(b) (i) a trust, organization or other arrangement that is operated exclusively to administer or provide pension, retirement or employee benefits; and(ii) a not-for-profit organization
that was constituted in that State and that is, by reason of its nature as such, generally exempt from income taxation in that State.
2. Where by reason of the provisions of paragraph 1 an individual is a resident of both Contracting States, then his status shall be determined as follows:(a) he shall be deemed to be a resident of the Contracting State in which he has a permanent home available to him; if he has a permanent home available to him in both States or in neither State, he shall be deemed to be a resident of the Contracting State with which his personal and economic relations are closer (centre of vital interests);
(b) if the Contracting State in which he has his centre of vital interests cannot be determined, he shall be deemed to be a resident of the Contracting State in which he has an habitual abode;
(c) if he has an habitual abode in both States or in neither State, he shall be deemed to be a resident of the Contracting State of which he is a citizen; and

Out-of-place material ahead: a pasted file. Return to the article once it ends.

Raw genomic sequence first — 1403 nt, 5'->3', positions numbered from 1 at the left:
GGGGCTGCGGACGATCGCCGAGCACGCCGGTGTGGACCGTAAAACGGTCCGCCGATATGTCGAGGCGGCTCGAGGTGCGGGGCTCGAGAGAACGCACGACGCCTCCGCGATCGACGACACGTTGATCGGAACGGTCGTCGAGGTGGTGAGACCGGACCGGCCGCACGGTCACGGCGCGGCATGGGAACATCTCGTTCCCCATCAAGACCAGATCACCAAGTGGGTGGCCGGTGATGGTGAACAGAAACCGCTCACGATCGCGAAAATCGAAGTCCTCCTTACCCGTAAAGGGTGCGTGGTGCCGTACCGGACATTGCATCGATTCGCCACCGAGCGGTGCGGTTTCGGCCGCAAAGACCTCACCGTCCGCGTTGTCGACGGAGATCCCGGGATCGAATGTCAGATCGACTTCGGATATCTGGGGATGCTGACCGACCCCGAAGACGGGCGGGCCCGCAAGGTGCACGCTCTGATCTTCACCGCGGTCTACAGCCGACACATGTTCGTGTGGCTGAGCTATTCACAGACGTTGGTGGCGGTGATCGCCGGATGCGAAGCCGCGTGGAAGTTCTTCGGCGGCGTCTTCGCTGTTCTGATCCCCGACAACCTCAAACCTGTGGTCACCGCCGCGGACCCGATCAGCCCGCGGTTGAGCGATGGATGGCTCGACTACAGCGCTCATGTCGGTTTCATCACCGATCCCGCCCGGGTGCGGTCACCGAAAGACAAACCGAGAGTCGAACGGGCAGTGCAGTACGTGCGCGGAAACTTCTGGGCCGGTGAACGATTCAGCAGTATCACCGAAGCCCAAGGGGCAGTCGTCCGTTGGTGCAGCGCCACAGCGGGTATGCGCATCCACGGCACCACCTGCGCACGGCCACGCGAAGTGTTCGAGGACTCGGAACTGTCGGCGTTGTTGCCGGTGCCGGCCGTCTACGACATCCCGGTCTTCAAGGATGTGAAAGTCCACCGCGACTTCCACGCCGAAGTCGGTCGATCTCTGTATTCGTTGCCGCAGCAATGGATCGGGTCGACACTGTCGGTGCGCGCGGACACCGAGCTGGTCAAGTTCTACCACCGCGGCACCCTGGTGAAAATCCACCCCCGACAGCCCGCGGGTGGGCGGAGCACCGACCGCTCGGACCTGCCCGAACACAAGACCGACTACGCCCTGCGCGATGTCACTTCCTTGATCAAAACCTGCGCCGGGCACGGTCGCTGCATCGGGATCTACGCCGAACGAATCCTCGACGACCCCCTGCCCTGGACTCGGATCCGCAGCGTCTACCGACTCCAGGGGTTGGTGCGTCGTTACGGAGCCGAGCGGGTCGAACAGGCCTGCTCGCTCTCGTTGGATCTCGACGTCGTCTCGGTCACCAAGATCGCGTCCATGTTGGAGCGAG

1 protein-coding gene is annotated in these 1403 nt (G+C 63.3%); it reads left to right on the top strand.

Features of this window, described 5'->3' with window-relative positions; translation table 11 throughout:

(d) if he is a citizen of both States or of neither of them, the competent authorities of the Contracting States shall settle the question by mutual agreement.
3. Where by reason of the provisions of paragraph 1 a company is a resident of both Contracting States, then if it was created under the laws in force in a Contracting State, it shall be deemed to be a resident of that State. Notwithstanding the preceding sentence, a company that was created in a Contracting State, that is a resident of both Contracting States and that is continued at any time in the other Contracting State in accordance with the corporate law in that other State shall be deemed while it is so continued to be a resident of that other State.
4. Where by reason of the provisions of paragraph 1 an estate, trust or other person (other than an individual or a company) is a resident of both Contracting States, the competent authorities of the States shall by mutual agreement endeavor to settle the question and to determine the mode of application of the Convention to such person.
5. Notwithstanding the provisions of the preceding paragraphs, an individual shall be deemed to be a resident of a Contracting State if:(a) the individual is an employee of that State or of a political subdivision, local authority or instrumentality thereof rendering services in the discharge of functions or a governmental nature in the other Contracting State or in a third State; and
(b) the individual is subjected in the first-mentioned State to similar obligations in respect of taxes on income as are residents of the first-mentioned State.
The spouse and dependent children residing with such an individual and meeting the requirements of subparagraph (b) above shall also be deemed to be residents of the first-mentioned State.
By the way, fascinating commentary on the Topsnick case(s) is here.